Clinton describes the significance of her gender within her political life through her embodied experiences. Through doing so, she begins to establish an ethos able to direct reader attention to gender-based violence at the core of many feminist movements. Ritchie and Ronald note women cultivate authority through describing their gendered bodies (xxi; xxvi-ii)—such as Sojourner Truth’s identification with her audience’s awareness of her skin color and the physical impacts of slave labor that made her body challenge Antebellum assumptions of women’s fragility. This is not to suggest Clinton engages a similar repurposing of embodied gender and racial norms from her standpoint as a twenty-first  century white woman. However, I find Clinton establishes agency through resisting an easy understanding of language divorced from speaking bodies.   

In the “Sisterhood” chapter, Clinton describes brief moments she experienced to show the stakes of pervasive sexual harassment. One key illustration takes place during Clinton’s description of the second national presidential candidate debate. Trump stood behind Clinton as she spoke. In response to this physical form of intimidation, Clinton describes her embodied reaction. She writes, “He was literally breathing down my neck. My skin crawled” (136). This resulted in pondering two choices:

It was one of those moments where you wish you could hit Pause and ask everyone watching, ‘Well? What would you do?’ Do you stay calm, keep smiling, and carry on as if he weren’t repeatedly invading your space? Or do you turn, look him in the eye, and say loudly and clearly, ‘Back up, you creep, get away from me, I know you love to intimidate women but you can’t intimidate me, so back up.(136, emphasis in orig.)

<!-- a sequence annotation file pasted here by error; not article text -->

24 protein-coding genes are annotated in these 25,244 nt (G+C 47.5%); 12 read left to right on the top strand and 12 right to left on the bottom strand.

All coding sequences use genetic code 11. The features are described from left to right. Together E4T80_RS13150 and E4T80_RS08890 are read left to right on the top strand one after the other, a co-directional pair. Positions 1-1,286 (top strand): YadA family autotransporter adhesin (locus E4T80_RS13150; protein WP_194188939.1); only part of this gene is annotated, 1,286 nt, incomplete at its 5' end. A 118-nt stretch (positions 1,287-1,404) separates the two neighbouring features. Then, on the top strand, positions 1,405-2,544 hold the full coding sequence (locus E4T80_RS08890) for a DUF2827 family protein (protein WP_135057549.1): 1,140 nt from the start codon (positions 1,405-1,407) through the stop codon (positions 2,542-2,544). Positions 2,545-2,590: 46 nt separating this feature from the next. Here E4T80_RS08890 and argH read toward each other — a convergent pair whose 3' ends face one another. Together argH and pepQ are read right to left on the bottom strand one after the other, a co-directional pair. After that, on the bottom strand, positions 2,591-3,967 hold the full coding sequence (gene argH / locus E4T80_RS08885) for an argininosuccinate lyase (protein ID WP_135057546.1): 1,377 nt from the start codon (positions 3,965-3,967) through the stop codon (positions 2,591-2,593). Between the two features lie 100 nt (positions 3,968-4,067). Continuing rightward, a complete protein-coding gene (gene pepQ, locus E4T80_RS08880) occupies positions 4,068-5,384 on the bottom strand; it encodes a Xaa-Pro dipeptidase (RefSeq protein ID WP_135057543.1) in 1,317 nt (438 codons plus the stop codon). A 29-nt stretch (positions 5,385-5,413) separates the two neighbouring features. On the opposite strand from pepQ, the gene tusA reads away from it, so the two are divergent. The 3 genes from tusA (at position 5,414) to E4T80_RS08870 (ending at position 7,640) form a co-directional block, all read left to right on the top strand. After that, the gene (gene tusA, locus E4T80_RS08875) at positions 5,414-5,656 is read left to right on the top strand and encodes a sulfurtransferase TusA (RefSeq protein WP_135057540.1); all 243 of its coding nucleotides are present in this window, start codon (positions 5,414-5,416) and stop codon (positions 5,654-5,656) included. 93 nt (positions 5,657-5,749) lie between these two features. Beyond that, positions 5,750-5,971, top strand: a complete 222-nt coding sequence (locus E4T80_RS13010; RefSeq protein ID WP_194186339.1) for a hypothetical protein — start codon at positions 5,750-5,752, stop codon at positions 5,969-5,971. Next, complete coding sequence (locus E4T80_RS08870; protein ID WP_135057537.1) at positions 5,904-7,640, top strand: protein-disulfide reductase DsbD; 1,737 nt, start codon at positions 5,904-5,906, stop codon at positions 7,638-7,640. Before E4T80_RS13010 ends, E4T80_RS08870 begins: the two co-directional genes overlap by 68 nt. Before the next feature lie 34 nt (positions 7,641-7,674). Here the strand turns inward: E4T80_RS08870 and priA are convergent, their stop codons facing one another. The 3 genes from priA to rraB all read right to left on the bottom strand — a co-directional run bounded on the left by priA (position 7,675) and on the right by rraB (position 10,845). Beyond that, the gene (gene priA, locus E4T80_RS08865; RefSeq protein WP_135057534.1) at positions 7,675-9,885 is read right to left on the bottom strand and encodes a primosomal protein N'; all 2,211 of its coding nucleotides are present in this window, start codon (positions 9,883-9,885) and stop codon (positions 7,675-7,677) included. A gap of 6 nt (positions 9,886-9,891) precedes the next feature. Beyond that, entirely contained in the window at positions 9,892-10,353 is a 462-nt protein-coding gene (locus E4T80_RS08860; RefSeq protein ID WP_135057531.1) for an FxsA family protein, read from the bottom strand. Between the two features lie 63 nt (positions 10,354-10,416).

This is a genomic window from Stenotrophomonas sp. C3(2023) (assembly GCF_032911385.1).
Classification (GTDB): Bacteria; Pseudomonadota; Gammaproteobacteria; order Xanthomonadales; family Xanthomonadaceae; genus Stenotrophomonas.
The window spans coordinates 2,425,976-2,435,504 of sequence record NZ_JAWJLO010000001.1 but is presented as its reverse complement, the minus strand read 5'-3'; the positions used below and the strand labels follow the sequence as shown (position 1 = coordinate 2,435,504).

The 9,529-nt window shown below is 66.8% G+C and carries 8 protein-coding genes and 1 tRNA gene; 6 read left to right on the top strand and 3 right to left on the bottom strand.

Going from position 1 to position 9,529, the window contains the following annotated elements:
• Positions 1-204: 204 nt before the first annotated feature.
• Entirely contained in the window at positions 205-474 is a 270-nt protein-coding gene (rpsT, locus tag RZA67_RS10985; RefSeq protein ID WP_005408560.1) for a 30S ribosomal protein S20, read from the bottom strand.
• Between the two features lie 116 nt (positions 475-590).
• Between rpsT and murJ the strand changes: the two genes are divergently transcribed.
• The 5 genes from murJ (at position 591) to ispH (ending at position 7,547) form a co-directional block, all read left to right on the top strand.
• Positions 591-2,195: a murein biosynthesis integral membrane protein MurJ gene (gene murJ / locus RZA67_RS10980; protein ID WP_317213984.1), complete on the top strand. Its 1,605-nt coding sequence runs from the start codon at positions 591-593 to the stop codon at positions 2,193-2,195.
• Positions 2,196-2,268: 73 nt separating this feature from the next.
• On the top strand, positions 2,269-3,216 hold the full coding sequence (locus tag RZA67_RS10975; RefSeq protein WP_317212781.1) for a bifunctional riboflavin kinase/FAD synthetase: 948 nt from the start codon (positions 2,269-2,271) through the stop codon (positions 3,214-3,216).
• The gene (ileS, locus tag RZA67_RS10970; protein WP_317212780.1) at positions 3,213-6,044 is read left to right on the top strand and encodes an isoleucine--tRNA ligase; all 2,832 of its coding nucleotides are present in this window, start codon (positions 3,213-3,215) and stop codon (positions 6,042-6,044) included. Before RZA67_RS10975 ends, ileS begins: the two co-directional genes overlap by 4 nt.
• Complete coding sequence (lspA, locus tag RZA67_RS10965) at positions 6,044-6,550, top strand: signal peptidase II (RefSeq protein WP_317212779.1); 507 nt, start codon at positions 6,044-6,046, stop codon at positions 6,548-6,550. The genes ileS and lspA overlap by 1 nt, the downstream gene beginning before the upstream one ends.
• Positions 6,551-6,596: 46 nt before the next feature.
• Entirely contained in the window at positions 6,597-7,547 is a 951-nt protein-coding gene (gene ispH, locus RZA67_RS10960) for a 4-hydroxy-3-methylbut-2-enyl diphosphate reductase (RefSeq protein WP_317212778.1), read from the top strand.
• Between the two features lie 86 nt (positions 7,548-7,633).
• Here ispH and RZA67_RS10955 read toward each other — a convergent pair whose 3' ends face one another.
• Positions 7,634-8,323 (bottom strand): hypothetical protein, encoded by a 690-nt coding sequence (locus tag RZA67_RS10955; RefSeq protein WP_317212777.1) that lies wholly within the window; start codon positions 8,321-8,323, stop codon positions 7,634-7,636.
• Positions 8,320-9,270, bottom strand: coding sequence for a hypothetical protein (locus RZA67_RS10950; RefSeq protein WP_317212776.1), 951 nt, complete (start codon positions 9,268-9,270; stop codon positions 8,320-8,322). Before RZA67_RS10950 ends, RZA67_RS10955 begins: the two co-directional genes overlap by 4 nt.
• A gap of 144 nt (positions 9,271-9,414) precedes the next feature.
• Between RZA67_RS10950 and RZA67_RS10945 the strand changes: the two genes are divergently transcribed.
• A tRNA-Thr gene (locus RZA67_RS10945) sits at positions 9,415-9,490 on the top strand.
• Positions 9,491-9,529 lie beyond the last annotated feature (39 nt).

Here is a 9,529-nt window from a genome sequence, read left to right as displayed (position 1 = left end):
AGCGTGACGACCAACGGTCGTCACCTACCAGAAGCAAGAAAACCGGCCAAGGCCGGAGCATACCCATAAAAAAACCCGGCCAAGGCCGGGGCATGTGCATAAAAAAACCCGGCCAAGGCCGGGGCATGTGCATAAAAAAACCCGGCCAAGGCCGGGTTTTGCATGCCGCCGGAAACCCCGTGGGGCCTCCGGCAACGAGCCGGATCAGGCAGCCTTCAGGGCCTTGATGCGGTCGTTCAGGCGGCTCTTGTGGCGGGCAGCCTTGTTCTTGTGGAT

Clinton continues to explain why she chose the first option. “Maybe I have overlearned the lesson of staying calm—biting my tongue, digging my fingernails into a clenched fist, smiling while, determined to present a composed face to the world” (136-7). In these statements, Clinton refutes the critique that she didn’t react to Trump’s physical presence on stage. The rhetorical questions direct readers to consider the ways a calm reaction is not a natural one given the situation, and one Clinton herself considered resisting. In addition, Clinton names her embodied reaction to Trump’s breath. Clinton’s description of overlearning how to stay calm points out the ways her reaction is not natural in response to a physically threatening figure. Instead, Clinton’s statement highlights the intentionality around maintaining a calm exterior. Clinton’s descriptions of biting her tongue and digging her fingernails into her fist continue to show a schism between her calm facial appearance and her more expressive physical reactions. Her body tensed up, but she continued to present a composed face of rationality and politeness, one traditionally expected of politicians.